Professor Stone was very witty and no mincer of words; but he was not malicious towards living individuals, however harsh he could be in his judgment of the dead. Moreover, he knew that, being a controversialist, he was open to criticism and even insult, all the more so as for many years he wrote successfully in the general press, always a source of envy and disdain among academics who believe that penury is a duty, dryness is seriousness, and solemnity a guarantee of profundity. But he took criticism, in good part, almost as a joke. I was once present when he was traduced in public and he did not grow angry, as most of us would have been inclined to do, but rather laughed. As I knew him, at any rate, he was always good-humoured.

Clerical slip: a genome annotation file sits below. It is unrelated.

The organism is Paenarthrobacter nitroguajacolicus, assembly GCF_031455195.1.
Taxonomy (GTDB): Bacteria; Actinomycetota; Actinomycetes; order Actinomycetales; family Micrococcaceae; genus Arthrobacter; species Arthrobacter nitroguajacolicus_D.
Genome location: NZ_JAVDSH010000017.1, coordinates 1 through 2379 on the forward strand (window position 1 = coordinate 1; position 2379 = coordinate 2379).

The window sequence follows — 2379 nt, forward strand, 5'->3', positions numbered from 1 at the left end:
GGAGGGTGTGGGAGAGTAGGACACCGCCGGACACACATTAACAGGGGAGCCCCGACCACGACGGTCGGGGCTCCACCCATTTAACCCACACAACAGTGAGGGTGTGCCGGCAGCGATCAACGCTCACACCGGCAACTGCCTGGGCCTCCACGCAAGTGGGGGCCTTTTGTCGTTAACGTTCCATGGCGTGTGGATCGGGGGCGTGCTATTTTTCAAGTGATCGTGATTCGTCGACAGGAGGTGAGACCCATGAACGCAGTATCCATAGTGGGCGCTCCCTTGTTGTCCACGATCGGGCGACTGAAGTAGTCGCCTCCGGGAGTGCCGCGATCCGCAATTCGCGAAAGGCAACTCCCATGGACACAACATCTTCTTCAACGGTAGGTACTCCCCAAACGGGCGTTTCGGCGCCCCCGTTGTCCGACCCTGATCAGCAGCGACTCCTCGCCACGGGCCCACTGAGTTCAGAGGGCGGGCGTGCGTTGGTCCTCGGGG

He made you laugh out loud even on recondite subjects. Writing of E. H. Carr, the prolix historian of the Russian Revolution in many volumes whose prose would make the Apocalypse seem dull and Armageddon uneventful, he wrote:
As a reviewer [of books], Carr was sometimes just and never fair. He resembled a remote, irascible potentate who would not hesitate to put a whole town to the sword if one of its inhabitants ate his peas with his knife.
Such is the decline in the British sense of humour that proof would probably now be demanded that there had ever been such a potentate, and if so where and when. People would take his ironical obiter dicta as if they were intended as literal truths and then use them to attack him as a bigot with the worst prejudices.